Primary Antibodies: Anti-YB-1 (Abcam, UK); anti-PABP (Sigma- Aldrich, St Louis, MO); anti-GAPDH(Santa Cruz Biotechnology, USA) (Table 1).

Table 1: Statistical analysis.

Note: Statistical analyses were performed using GraphPad Prism7 (GraphPad Software Inc). Statistical significance of difference in measured variables between control and treated groups was determined by the two-way analysis of variance (ANOVA) followed by Sidak’s multiple comparisons post-test. Difference were considered significant at P< 0.033 (*), P< 0.002 (**) and P< 0.001 (***).


Stable cell lines represent a permanent resource that can be stored under cryogenic conditions for long periods of time, retrieved, and cultured to provide a consistent and reliable level of sustained gene expression. To explore the role of YB-1 localization upon stress stimuli we sought to generate a stable pool of cells constitutively expressing YB-1as a GFP fusion protein. Preliminarily, we transiently transfected HEK293T cells with YB-1-GFP cDNA cloned in pcDNA6/V5-His, a vector derived from pcDNATM3.1(+) (Invitrogen). 5.0x105 cells were seeded in order to reach 80% confluence the day after; lipofection was performed using pcDNA6/V5- HisA-YB-1GFP and peGFP-C1 empty vector as control [10]. 48hours after transfection cells were analyzed by immuno blot to evaluate the level of YB-1-GFP fusion GFP exogenous expression. Transfected YB-1-GFP was highly expressed inHEK293T cells (Figure 1). Direct fluorescence, acquired by Nikon Eclipse 800 microscope, showed a prevalent cytoplasmic localization for YB1-GFP (Figure 2). Moreover, viability of YB-1-GFP cells, as assessed by MTT assay, was undistinguishable from HEK293T parental cells and cells expressing GFP alone (data not shown). Next, we produced pools of clones of HEK293T stably expressing YB-1-GFP or GFP alone. YB-1- GFP expressing cells were selected by blasticid in while G418 was used for selection of peGFP-C1 stable pool. After 4 weeks, 91% of selected cells were GFP positive. Next, we analyzed the proliferation rate of YB-1-GFP expressing pool. Compared to the parental cell line, YB-1-GFP expressing cells grew slightly faster (Figure 3). To examine YB-1 protein localization under oxidative stress we treated HEK293T YB-1-GFP cells with hydrogen peroxide (H2O2). Byimmunofluorescence, we could observe typical stress granules (SGs) in control and GFP expressing cells, using a canonical SGs marker, PABP-1 Figure 4 left panel. Unexpectedly, YB-1 fusion protein was detected in unusual GFP positive aggregates that were ab normal in both dimension and shape (Figure5 right panel arrows). Remarkably, although YB-1-GFP cells grew faster than control cells, their sensitivity to oxidative stress was increased as demonstrated by MTT and try pan blue assays (Figure 6). Taken together, our data show that, even though the GFP fusion protein behaved like the endogenous one and is localized in the right sub cellular compartment, the presence of the huge GFP tag causes a lack in functionality that can be observed only in particular experimental conditions. Therefore, insights obtained so far with YB-1-GFP construct should be critically revised and, more in general, we should beware and be careful in interpreting data obtained with functionally uncharacterized GFP fusion proteins.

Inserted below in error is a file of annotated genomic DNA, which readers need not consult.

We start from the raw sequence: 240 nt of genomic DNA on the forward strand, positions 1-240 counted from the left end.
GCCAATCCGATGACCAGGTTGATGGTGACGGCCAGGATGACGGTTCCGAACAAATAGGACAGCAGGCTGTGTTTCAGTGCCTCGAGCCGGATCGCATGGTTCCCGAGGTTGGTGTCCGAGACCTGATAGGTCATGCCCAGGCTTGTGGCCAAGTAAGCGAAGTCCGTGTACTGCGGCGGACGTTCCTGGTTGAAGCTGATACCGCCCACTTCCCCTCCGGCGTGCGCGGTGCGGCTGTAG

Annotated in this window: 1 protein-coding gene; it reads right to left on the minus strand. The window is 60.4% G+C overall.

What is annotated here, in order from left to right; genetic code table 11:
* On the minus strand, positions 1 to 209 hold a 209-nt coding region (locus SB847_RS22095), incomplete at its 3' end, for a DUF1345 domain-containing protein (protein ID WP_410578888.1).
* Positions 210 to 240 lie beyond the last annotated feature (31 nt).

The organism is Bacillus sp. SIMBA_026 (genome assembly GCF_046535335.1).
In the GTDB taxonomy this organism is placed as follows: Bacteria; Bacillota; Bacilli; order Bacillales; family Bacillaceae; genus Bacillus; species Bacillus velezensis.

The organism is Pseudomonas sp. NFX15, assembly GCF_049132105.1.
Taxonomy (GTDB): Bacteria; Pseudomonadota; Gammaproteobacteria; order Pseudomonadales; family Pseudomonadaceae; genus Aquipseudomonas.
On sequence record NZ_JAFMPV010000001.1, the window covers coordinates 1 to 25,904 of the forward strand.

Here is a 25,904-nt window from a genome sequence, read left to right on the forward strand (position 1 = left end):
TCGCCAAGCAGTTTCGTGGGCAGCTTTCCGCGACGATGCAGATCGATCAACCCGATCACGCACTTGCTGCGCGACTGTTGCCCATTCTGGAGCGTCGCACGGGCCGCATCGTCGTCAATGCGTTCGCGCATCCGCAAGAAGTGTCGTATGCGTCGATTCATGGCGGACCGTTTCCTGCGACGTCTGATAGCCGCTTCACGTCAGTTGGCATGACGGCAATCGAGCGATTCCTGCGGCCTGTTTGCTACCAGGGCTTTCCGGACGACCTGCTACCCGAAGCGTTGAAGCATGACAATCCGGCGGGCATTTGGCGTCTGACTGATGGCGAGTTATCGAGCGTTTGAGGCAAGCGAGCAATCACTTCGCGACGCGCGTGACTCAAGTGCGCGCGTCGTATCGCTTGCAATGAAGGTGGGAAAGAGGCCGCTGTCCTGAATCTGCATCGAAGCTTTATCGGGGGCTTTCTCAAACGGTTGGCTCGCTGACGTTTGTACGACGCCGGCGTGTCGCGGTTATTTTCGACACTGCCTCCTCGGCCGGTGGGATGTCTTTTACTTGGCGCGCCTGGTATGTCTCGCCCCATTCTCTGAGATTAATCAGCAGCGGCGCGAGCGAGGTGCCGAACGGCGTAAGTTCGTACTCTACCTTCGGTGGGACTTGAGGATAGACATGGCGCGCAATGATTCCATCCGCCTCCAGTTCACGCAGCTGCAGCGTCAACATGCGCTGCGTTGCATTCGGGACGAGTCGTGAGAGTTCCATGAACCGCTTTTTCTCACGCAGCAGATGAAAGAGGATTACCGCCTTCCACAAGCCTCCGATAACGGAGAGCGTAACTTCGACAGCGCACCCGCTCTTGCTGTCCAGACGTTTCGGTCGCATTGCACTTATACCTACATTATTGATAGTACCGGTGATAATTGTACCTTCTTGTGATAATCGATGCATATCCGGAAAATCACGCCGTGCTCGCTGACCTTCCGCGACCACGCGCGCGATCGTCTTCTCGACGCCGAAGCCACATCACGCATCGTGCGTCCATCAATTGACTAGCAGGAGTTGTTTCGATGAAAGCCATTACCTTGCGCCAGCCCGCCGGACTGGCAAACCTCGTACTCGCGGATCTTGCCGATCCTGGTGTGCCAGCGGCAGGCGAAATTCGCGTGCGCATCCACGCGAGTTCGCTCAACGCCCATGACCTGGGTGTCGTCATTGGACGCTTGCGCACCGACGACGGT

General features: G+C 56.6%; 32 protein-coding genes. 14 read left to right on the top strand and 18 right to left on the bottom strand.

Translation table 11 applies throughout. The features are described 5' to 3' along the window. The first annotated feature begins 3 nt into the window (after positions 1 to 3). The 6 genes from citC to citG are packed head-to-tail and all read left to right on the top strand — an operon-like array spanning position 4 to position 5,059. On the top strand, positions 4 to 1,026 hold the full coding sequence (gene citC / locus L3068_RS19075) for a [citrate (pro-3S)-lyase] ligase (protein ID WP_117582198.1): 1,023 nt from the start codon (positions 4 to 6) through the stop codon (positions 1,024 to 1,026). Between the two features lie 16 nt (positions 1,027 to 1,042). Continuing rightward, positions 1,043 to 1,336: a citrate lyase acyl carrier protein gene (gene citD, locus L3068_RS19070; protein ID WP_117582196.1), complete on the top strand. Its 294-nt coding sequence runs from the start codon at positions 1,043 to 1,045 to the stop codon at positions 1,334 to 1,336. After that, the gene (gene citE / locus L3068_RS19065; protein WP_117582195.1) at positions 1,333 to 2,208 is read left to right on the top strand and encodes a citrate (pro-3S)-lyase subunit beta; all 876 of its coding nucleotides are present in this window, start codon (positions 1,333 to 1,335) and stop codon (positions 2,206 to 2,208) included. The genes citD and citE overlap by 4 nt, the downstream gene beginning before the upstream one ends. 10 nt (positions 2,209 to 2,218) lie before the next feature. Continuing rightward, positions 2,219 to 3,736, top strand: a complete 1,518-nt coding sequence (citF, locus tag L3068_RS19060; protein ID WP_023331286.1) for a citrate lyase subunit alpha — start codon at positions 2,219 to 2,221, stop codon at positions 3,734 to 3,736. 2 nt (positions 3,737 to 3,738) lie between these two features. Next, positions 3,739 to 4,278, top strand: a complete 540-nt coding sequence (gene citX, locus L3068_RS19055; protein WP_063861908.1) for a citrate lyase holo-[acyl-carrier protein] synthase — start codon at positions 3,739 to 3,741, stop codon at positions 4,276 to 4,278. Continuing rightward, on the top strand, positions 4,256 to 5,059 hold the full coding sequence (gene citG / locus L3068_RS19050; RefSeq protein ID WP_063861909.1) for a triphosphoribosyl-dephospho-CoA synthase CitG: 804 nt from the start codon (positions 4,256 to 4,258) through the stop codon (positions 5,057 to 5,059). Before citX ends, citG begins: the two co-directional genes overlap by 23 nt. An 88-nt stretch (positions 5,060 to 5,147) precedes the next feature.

Figure 1: Western blot of total extracts from HEK293T YB-1-GFP and control (untransfected) HEK293T cells, showing the full length endogenous 50 kDa YB-1 b and and the YB-1-GFP bands (66-90 kDa); GAPDH was used as loading control

Figure 2: Direct eGFP fluorescence of HEK293T YB-1-GFP and HEK293T GFP in physiological conditions; images were acquired using a Nikon TE Eclipse 2000 (20 x objective).

Figure 3: Cell proliferation profile of HEK293T and HEK293T YB-1-GFP from time 0 (seeding time) to 96 hours (2-way ANOVA P<0,001***, for post-hoc tests see Table 1).

Figure 4: (left panel) confocal immunofluorescence of HEK293T treated with 0,5mM hydrogen peroxide (H2O2) for 1 hour; PABP (red) and YB-1 (green) mark Stress Granules; (right panel) direct eGFP fluorescence of HEK293T, HEK293T GFP and HEK293T YB-1GFP treated with 0,5mM hydrogen peroxide (H2O2) for 1 hour; images acquired using a Carl Zeiss LSM 700 (40x oil objective) (left panel) and Nikon TE Eclipse 2000 (20 x objective) (right panel).

Figure 5: cell viability assay (MTT) of HEK293T and HEK293T YB-1-GFP cells treated with indicated concentrations of hydrogen peroxide (H2O2) for 1 hour (2-way ANOVA P<0,001***, for post-hoc tests see Table 1).

Figure 6: Trypan blue count; representation of the increasing number of dead cells after hydrogen peroxide (H2O2) treatments.